“I never want to see another picture of ________.” Industry veterans share their pet peeves on themes in contemporary photography. In this series they present their “rule” along with five photographs that break the rule in an effort to show that great work is the exception to the rule."
I never want to see another image dependent on Photoshop distortion. The array of tools in the program used to twist, warp, and exaggerate have made their way into many photographers’ practices. Unreal colors and perspectives shift the conversation from intention to the process used to get there.
Just a few weeks ago at Filter Photo Festival, I met Chicago-based photographer Kelly Kristin Jones. In her effort to reclaim contested city space, Jones utilizes the semantics of Adobe’s healing brush tool to reconcile the landscape. The instrument was described to “right the wrongs of any photograph,” according to the original manual for the program. In “healing” the spaces, applying the brush (typically used for eliminating dust and minor aesthetic imperfections), she disguises the course of American history.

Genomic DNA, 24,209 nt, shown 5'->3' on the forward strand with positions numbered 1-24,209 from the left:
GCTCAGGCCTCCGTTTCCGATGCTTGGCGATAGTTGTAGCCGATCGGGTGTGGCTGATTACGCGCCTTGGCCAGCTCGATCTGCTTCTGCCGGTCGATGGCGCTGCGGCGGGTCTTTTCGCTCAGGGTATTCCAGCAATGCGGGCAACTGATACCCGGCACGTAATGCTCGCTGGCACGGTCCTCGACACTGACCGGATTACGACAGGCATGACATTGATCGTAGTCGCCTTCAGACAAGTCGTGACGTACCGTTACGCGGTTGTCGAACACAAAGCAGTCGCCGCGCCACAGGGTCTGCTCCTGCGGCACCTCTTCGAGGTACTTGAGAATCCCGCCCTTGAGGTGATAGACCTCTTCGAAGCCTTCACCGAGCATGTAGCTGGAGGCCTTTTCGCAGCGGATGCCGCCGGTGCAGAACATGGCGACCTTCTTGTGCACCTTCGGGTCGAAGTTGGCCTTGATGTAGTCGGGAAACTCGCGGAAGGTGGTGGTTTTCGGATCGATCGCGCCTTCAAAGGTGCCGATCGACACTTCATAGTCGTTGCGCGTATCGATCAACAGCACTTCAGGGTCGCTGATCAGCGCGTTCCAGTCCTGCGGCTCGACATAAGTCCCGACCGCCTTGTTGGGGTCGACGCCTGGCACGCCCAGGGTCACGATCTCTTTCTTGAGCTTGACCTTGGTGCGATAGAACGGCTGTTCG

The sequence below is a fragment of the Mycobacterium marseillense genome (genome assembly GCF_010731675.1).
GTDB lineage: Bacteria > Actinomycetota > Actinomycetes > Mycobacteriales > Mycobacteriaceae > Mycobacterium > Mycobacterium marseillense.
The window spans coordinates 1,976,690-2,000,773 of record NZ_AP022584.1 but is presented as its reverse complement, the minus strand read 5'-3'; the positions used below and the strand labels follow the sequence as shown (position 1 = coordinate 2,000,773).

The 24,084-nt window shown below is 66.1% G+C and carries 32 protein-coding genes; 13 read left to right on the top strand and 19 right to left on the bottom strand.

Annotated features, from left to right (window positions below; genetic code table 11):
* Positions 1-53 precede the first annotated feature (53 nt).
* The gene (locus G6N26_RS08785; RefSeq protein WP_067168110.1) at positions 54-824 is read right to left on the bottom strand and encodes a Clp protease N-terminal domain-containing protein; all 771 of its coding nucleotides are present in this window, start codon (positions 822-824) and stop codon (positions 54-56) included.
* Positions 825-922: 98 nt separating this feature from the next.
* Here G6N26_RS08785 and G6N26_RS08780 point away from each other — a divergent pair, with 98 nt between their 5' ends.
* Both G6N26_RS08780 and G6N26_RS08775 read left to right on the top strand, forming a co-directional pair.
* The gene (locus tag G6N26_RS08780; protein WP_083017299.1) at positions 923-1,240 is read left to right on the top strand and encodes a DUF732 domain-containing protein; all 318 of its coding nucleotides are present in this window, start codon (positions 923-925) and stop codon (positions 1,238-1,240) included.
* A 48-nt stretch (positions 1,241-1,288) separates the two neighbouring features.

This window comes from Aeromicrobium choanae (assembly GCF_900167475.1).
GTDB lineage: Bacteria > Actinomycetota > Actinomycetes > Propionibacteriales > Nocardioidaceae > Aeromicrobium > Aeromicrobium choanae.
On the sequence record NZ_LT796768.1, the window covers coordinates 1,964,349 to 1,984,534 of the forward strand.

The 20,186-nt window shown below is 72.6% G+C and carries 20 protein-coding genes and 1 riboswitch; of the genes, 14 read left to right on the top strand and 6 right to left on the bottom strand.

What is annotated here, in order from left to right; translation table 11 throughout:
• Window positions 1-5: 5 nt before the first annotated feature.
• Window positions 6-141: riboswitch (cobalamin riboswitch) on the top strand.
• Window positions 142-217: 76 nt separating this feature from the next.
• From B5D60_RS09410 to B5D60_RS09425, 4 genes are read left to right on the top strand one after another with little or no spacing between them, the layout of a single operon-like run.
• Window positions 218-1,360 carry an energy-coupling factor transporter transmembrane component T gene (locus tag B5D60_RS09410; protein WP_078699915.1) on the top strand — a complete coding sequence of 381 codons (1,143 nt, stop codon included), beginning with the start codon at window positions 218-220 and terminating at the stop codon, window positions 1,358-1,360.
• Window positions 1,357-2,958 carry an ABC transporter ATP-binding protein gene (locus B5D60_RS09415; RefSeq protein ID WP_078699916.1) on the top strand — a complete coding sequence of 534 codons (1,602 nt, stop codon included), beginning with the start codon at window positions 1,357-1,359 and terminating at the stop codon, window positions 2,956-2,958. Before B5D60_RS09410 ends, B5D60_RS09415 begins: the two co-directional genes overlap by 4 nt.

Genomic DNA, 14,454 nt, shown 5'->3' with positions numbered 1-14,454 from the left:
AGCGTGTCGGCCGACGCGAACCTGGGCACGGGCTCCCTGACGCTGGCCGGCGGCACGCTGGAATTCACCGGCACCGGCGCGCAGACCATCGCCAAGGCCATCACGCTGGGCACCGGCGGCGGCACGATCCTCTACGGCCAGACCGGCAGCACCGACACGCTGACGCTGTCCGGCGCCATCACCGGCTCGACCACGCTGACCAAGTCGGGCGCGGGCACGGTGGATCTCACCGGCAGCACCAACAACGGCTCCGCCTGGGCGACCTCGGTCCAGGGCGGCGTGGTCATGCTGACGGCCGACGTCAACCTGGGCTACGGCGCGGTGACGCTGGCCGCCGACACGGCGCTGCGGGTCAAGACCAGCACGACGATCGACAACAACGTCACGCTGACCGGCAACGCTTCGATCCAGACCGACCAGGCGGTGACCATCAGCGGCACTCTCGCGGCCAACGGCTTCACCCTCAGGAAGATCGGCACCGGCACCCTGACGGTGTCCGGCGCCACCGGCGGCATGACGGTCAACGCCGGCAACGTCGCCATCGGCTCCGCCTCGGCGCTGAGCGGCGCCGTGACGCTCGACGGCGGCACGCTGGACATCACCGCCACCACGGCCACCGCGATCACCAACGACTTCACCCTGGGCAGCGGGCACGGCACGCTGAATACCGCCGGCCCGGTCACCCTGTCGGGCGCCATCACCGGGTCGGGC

“Across the urban landscape, power relations camouflaged as artful monument are used instead to direct a privileged historical narrative. These markers and memorials conceal state-sanctioned abuses of power,” writes Jones, “Addressing complications of both photographic medium and national myth, I apply the automated tool to each contested monument.”
Distorted skies, ghostlike remnants, and empty sight-lines express the emotion of these spaces. The photographs have an eerie quality, fragments and digital debris of the process depict the deep wounds of the country’s history. Active debates regarding the removal of these monuments continue to mar and morph the landscape and keep a nation divided. Jones’s deliberate choice of Photoshop technique is about the language we use to progress forward but references a history of disagreement of what that progress looks like.